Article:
Attorney General Jim Hood, along with a bipartisan group of 48 other attorneys general, has asked Congress to ease federal restrictions that limit states’ ability to investigate and prosecute the abuse and neglect of Medicaid beneficiaries.
The attorneys general sent a letter Wednesday to U.S. Representatives Tim Walberg, R-Mich., and Peter Welch, D-Vt., in support of their legislation, H.R. 3891, which would expand the authority of Medicaid Fraud Control Units (MFCUs) to detect, investigate, and prosecute Medicaid patient abuse in non-institutional settings. Under current law, MFCUs, which are mostly housed within state attorney general’s offices, may investigate and prosecute patient abuse and neglect only if it occurs in a health care facility or, in some circumstances, in a board and care facility. That means other cases of abuse and neglect of Medicaid patients – such as in a home health care setting – fall outside the unit’s authority. If enacted, the legislation would broaden the authority of the MFCUs to screen complaints or reports alleging potential abuse or neglect.
The legislation came after a similar group of 38 attorneys general wrote to then-U.S. Secretary of Health and Human Services Tom Price in May 2017, asking for changes in federal regulation to give the states this expanded authority. However, the Department concluded that the expanded authority would require a change in federal law that could not be done through the regulatory process. The bill, introduced by Walberg and Welch, was in direct response to the attorneys general’s letter and subsequent response from the Department.
“Although our office’s Vulnerable Persons Unit currently handles allegations of abuse and neglect in non-institutional settings, the expansion of this work for Medicaid Fraud Control Unit authority would strengthen our resources. I urge Congress to pass this legislation,” stated General Hood.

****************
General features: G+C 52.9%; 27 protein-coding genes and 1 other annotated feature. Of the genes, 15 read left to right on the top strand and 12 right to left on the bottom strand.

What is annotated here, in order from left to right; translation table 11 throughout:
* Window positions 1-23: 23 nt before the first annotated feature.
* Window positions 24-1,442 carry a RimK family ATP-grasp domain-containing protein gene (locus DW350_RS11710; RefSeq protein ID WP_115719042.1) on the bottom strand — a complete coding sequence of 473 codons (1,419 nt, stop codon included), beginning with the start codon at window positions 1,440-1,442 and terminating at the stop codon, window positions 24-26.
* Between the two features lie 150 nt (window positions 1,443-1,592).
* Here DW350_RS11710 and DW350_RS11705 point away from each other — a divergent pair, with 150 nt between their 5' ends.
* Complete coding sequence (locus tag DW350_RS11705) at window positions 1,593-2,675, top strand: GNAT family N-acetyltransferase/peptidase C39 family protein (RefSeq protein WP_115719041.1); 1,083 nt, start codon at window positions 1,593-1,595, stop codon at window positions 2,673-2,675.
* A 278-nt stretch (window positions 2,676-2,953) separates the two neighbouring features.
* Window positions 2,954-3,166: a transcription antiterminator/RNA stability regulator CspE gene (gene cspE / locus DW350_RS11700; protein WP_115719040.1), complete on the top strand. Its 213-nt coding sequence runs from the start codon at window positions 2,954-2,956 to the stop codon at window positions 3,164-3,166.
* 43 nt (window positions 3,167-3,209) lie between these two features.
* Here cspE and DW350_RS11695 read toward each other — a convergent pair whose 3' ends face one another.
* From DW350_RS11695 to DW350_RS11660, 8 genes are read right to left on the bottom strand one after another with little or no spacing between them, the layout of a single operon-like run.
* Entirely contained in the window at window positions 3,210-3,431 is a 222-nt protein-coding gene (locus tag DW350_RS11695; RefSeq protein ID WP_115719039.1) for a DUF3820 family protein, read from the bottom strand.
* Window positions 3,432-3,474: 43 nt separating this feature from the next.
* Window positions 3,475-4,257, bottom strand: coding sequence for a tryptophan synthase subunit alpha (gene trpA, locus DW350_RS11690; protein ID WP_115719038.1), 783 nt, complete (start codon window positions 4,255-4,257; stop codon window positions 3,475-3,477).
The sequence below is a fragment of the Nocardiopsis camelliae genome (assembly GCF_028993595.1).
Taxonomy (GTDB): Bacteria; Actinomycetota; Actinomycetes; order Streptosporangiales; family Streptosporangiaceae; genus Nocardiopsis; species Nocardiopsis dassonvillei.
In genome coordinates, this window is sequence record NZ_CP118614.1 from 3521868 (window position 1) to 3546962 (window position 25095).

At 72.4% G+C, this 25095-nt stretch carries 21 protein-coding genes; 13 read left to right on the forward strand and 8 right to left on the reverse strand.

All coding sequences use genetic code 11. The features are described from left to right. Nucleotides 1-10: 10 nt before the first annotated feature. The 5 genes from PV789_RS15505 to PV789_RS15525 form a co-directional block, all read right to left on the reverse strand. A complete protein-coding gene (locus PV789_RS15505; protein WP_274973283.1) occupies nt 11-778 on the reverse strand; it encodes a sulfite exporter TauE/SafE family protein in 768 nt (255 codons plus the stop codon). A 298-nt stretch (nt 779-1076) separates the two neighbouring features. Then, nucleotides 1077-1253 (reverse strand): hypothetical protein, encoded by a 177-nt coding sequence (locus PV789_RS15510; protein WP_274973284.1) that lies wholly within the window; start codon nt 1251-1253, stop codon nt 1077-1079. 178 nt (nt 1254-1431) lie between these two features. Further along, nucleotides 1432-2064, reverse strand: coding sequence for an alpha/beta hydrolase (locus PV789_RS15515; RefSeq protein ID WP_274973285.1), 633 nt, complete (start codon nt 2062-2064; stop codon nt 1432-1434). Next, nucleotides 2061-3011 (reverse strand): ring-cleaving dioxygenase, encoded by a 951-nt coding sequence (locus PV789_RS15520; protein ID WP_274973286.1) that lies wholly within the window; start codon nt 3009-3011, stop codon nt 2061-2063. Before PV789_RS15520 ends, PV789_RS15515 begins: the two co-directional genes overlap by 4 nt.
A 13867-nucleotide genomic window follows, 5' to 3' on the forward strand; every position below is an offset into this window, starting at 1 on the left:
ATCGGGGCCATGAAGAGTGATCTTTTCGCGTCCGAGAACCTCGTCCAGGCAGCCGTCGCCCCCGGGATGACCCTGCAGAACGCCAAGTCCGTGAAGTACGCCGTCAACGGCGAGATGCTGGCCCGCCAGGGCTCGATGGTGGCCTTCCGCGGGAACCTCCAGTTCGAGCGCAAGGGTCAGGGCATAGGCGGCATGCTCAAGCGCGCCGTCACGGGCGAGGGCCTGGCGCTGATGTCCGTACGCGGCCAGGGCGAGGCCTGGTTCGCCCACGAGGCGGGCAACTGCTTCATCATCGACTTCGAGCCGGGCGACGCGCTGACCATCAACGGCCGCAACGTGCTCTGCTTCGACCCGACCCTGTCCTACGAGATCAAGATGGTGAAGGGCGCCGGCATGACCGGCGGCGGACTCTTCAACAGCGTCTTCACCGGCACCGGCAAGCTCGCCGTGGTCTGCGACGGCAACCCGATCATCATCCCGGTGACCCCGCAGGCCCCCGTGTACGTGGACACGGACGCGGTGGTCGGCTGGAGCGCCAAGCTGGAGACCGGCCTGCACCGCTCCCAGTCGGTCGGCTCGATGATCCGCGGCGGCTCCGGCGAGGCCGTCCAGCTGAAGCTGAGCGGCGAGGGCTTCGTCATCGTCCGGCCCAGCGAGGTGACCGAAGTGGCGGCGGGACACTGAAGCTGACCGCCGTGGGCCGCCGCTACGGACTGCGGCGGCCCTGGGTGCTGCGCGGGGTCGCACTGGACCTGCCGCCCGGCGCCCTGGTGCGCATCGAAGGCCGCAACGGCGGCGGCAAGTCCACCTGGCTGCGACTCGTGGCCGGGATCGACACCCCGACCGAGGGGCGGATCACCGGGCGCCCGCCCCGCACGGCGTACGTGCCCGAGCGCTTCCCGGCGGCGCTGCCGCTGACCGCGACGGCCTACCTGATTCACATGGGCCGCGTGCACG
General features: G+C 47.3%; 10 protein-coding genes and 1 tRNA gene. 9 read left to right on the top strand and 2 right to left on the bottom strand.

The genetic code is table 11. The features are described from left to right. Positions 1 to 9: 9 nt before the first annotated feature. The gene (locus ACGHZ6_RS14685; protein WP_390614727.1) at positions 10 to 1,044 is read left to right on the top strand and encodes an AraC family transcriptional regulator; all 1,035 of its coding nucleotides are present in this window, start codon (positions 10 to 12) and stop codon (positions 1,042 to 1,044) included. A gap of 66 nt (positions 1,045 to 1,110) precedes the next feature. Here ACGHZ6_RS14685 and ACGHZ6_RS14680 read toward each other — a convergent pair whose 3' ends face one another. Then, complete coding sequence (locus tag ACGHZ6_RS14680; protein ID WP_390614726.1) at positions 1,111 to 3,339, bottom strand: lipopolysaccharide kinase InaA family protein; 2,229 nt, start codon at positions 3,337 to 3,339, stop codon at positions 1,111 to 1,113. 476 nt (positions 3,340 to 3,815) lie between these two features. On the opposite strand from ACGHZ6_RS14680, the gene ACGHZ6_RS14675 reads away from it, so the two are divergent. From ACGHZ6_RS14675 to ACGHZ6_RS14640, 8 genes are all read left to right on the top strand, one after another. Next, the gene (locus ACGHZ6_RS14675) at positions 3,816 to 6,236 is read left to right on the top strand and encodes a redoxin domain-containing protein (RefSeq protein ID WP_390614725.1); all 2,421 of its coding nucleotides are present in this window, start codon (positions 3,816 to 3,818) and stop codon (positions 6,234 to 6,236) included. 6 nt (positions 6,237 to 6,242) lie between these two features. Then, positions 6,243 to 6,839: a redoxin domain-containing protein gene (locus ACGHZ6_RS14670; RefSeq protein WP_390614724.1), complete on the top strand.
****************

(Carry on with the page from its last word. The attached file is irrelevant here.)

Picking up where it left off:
The attorneys general also stressed to the lawmakers the importance of expanding this authority in light of the national opioid epidemic. The bill would, for example, give states the authority to investigate and prosecute cases of unlawful opioid distribution to Medicaid beneficiaries, which under current law they may only do if the case occurred within a health care facility or a board and care facility.
In addition to Mississippi, the other attorneys general who signed the letter were Alabama, Alaska, Arizona, Arkansas, California, Colorado, Connecticut, Delaware, District of Columbia, Florida, Georgia, Hawaii, Idaho, Illinois, Indiana, Iowa, Kansas, Kentucky, Louisiana, Maryland, Massachusetts, Michigan, Minnesota, Missouri, Montana, Nebraska, Nevada, New Hampshire, New Jersey, New Mexico, New York, North Carolina, Ohio, Oklahoma, Oregon, Pennsylvania, Rhode Island, South Carolina, South Dakota, Tennessee, Utah, Vermont, Virgin Islands, Virginia, Washington, West Virginia, Wisconsin, and Wyoming.